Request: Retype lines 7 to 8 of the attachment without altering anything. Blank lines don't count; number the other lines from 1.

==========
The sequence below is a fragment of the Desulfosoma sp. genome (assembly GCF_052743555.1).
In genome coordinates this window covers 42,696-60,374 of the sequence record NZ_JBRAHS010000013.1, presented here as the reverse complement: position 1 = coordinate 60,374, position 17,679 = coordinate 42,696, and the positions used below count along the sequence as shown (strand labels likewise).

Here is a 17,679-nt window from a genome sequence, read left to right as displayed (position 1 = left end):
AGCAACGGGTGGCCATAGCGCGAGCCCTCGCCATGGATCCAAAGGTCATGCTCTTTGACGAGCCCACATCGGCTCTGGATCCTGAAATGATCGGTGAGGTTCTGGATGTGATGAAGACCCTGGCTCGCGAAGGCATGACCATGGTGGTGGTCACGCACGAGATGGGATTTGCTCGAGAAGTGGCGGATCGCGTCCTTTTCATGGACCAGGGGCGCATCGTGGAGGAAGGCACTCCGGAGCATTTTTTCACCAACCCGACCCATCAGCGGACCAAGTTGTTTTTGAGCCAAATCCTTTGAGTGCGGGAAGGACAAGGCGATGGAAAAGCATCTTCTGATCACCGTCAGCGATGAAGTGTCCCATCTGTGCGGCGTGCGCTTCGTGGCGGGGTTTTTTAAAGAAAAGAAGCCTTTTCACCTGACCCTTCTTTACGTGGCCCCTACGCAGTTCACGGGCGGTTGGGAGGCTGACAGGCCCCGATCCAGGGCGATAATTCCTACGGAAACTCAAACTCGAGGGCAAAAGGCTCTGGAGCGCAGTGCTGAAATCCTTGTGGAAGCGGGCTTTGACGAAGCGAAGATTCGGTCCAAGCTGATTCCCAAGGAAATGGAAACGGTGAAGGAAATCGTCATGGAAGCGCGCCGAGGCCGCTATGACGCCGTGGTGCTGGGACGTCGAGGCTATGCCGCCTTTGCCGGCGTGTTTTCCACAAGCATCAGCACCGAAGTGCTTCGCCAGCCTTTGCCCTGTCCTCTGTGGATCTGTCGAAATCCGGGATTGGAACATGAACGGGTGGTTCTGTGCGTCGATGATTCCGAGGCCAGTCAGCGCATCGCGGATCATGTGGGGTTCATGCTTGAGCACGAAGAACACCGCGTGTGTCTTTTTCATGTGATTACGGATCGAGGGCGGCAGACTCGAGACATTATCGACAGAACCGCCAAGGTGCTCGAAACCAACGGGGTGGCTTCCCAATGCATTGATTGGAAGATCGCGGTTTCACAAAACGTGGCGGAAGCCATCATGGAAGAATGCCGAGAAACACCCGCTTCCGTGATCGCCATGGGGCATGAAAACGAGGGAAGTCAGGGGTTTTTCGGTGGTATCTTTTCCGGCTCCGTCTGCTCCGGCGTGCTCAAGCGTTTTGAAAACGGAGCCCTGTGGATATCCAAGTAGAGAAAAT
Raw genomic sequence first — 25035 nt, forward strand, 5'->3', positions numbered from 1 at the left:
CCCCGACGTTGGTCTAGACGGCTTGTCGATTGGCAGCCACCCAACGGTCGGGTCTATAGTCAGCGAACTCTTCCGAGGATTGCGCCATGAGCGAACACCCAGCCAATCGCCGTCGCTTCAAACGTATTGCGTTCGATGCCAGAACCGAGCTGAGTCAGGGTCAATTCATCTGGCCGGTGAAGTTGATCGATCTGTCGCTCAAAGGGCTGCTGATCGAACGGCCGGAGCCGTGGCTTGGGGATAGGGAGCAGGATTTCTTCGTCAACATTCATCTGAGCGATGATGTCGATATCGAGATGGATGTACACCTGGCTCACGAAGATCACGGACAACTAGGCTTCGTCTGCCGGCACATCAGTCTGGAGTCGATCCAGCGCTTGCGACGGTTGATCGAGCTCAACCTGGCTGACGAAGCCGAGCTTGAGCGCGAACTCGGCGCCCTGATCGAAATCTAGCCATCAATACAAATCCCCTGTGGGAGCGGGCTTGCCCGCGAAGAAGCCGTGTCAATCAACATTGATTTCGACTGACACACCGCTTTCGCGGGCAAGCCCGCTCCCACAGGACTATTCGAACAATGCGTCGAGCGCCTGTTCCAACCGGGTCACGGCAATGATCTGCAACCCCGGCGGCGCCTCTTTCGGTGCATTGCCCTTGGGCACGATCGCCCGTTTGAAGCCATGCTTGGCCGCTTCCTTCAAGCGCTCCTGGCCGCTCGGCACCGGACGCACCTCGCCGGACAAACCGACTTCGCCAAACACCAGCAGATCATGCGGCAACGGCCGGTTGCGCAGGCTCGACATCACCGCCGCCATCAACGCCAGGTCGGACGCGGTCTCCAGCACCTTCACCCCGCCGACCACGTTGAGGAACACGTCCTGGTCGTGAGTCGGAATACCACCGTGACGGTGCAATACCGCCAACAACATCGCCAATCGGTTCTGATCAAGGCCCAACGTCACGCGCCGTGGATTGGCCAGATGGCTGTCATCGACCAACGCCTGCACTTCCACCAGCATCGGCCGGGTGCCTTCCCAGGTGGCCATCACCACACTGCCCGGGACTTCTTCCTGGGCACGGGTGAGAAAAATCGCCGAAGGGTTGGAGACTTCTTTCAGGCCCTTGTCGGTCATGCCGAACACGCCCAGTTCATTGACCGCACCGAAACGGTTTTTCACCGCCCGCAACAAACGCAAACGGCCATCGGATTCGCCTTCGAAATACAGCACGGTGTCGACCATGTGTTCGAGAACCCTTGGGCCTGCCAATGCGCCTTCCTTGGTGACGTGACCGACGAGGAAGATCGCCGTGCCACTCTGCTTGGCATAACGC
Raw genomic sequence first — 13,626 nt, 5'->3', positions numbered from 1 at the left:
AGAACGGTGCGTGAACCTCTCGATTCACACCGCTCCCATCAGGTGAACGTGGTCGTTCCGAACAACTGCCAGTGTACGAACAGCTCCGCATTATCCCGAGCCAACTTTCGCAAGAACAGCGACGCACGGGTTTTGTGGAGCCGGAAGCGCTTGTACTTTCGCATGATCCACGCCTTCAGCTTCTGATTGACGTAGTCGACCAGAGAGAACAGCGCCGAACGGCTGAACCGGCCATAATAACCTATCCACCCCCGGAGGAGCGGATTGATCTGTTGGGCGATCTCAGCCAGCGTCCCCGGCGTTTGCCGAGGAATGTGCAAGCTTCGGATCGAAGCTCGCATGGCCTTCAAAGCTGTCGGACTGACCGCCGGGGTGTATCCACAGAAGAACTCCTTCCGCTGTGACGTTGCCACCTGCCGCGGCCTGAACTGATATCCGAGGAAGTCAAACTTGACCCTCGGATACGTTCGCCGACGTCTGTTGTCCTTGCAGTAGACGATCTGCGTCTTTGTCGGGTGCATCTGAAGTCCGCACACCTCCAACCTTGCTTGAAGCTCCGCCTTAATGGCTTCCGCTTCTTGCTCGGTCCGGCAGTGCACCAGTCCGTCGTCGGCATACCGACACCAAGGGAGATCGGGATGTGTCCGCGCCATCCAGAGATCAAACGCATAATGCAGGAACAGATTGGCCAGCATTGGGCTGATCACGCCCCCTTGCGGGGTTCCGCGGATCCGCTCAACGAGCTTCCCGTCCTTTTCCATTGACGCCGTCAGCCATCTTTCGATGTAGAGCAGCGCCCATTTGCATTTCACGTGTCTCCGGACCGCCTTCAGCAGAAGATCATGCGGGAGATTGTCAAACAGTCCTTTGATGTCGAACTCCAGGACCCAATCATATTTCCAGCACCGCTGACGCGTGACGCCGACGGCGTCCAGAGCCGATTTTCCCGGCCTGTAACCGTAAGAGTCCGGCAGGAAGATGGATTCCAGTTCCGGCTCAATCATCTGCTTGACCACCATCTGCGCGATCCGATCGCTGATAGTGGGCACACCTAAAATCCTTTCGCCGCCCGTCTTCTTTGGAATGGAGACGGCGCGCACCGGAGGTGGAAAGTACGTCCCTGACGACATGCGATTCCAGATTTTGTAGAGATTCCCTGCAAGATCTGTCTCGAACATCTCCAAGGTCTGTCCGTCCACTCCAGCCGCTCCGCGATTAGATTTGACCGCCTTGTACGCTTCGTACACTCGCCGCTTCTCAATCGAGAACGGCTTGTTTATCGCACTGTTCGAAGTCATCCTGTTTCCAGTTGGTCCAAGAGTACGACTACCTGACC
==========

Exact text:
Raw genomic sequence first — 13,626 nt, 5'->3', positions numbered from 1 at the left:
AGAACGGTGCGTGAACCTCTCGATTCACACCGCTCCCATCAGGTGAACGTGGTCGTTCCGAACAACTGCCAGTGTACGAACAGCTCCGCATTATCCCGAGCCAACTTTCGCAAGAACAGCGACGCACGGGTTTTGTGGAGCCGGAAGCGCTTGTACTTTCGCATGATCCACGCCTTCAGCTTCTGATTGACGTAGTCGACCAGAGAGAACAGCGCCGAACGGCTGAACCGGCCATAATAACCTATCCACCCCCGGAGGAGCGGATTGATCTGTTGGGCGATCTCAGCCAGCGTCCCCGGCGTTTGCCGAGGAATGTGCAAGCTTCGGATCGAAGCTCGCATGGCCTTCAAAGCTGTCGGACTGACCGCCGGGGTGTATCCACAGAAGAACTCCTTCCGCTGTGACGTTGCCACCTGCCGCGGCCTGAACTGATATCCGAGGAAGTCAAACTTGACCCTCGGATACGTTCGCCGACGTCTGTTGTCCTTGCAGTAGACGATCTGCGTCTTTGTCGGGTGCATCTGAAGTCCGCACACCTCCAACCTTGCTTGAAGCTCCGCCTTAATGGCTTCCGCTTCTTGCTCGGTCCGGCAGTGCACCAGTCCGTCGTCGGCATACCGACACCAAGGGAGATCGGGATGTGTCCGCGCCATCCAGAGATCAAACGCATAATGCAGGAACAGATTGGCCAGCATTGGGCTGATCACGCCCCCTTGCGGGGTTCCGCGGATCCGCTCAACGAGCTTCCCGTCCTTTTCCATTGACGCCGTCAGCCATCTTTCGATGTAGAGCAGCGCCCATTTGCATTTCACGTGTCTCCGGACCGCCTTCAGCAGAAGATCATGCGGGAGATTGTCAAACAGTCCTTTGATGTCGAACTCCAGGACCCAATCATATTTCCAGCACCGCTGACGCGTGACGCCGACGGCGTCCAGAGCCGATTTTCCCGGCCTGTAACCGTAAGAGTCCGGCAGGAAGATGGATTCCAGTTCCGGCTCAATCATCTGCTTGACCACCATCTGCGCGATCCGATCGCTGATAGTGGGCACACCTAAAATCCTTTCGCCGCCCGTCTTCTTTGGAATGGAGACGGCGCGCACCGGAGGTGGAAAGTACGTCCCTGACGACATGCGATTCCAGATTTTGTAGAGATTCCCTGCAAGATCTGTCTCGAACATCTCCAAGGTCTGTCCGTCCACTCCAGCCGCTCCGCGATTAGATTTGACCGCCTTGTACGCTTCGTACACTCGCCGCTTCTCAATCGAGAACGGCTTGTTTATCGCACTGTTCGAAGTCATCCTGTTTCCAGTTGGTCCAAGAGTACGACTACCTGACC